Computer Science Department Talk - "Learning Models of Language, Action and Perception for Human-Robot Collaboration"
Robots can act as a force multiplier for people, whether a robot assisting an astronaut with a repair on the International Space station, a UAV taking flight over our cities, or an autonomous vehicle driving through our streets. To achieve complex tasks, it is essential for robots to move beyond merely interacting with people and toward collaboration, so that one person can easily and flexibly work with many autonomous robots. The aim of my research program is to create autonomous robots that collaborate with people to meet their needs by learning decision-theoretic models for communication, action, and perception. Communication for collaboration requires models of language that map between sentences and aspects of the external world. My work enables a robot to learn compositional models for word meanings that allow a robot to explicitly reason and communicate about its own uncertainty, increasing the speed and accuracy of human-robot communication. Action for collaboration requires models that match how people think and talk, because people communicate about all aspects of a robot’s behavior, from low-level motion preferences (e.g., “Please fly up a few feet”) to high-level requests (e.g., “Please inspect the building”). I am creating new methods for learning how to plan in very large, uncertain state-action spaces by using hierarchical abstraction. Perception for collaboration requires the robot to detect, localize, and manipulate the objects in its environment that are most important to its human collaborator. I am creating new methods for autonomously acquiring perceptual models in situ so the robot can perceive the objects most relevant to the human’s goals. My unified decision-theoretic framework supports data-driven training and robust, feedback-driven human-robot collaboration.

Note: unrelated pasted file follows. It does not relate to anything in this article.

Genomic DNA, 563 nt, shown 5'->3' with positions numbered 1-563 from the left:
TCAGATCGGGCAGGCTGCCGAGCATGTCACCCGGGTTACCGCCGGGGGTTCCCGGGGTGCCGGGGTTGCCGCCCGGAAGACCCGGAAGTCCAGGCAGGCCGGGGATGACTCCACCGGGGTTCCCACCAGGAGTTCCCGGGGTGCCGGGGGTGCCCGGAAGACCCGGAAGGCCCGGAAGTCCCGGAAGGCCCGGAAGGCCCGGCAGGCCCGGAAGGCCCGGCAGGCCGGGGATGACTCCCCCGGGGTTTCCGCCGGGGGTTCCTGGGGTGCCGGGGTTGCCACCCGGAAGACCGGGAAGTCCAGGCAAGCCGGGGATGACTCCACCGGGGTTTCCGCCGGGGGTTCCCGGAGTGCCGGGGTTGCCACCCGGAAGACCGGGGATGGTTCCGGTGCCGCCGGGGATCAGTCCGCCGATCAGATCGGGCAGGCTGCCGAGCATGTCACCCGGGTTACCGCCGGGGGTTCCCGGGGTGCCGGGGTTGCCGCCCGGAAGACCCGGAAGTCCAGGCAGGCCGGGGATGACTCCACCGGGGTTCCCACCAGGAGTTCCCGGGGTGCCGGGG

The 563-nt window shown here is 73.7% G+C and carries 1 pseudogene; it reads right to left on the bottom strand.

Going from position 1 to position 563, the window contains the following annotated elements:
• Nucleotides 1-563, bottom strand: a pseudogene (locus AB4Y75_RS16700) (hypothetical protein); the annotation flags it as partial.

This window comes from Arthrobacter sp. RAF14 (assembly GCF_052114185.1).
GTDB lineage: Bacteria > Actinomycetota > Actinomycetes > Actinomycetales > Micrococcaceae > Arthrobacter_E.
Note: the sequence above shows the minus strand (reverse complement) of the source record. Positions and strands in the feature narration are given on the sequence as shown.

Stefanie Tellex is the Joukowsky Family Assistant Professor of Computer Science and Assistant Professor of Engineering at Brown University. Her group, the Humans To Robots Lab, creates robots that seamlessly collaborate with people to meet their needs using language, gesture, and probabilistic inference, aiming to empower every person with a collaborative robot. She completed her Ph.D. at the MIT Media Lab in 2010, where she developed models for the meanings of spatial prepositions and motion verbs. Her postdoctoral work at MIT CSAIL focused on creating robots that understand natural language. She has published at SIGIR, HRI, RSS, AAAI, IROS, ICAPs and ICMI, winning Best Student Paper at SIGIR and ICMI, Best Paper at RSS, and an award from the CCC Blue Sky Ideas Initiative. Her awards include being named one of IEEE Spectrum’s AI’s 10 to Watch in 2013, the Richard B. Salomon Faculty Research Award at Brown University, a DARPA Young Faculty Award in 2015, a NASA Early Career Award in 2016, a 2016 Sloan Research Fellowship, and an NSF Career Award in 2017. Her work has been featured in the press on National Public Radio, BBC, MIT Technology Review, Wired and Wired UK, as well as the New Yorker. She was named one of Wired UK’s Women Who Changed Science In 2015 and listed as one of MIT Technology Review’s Ten Breakthrough Technologies in 2016.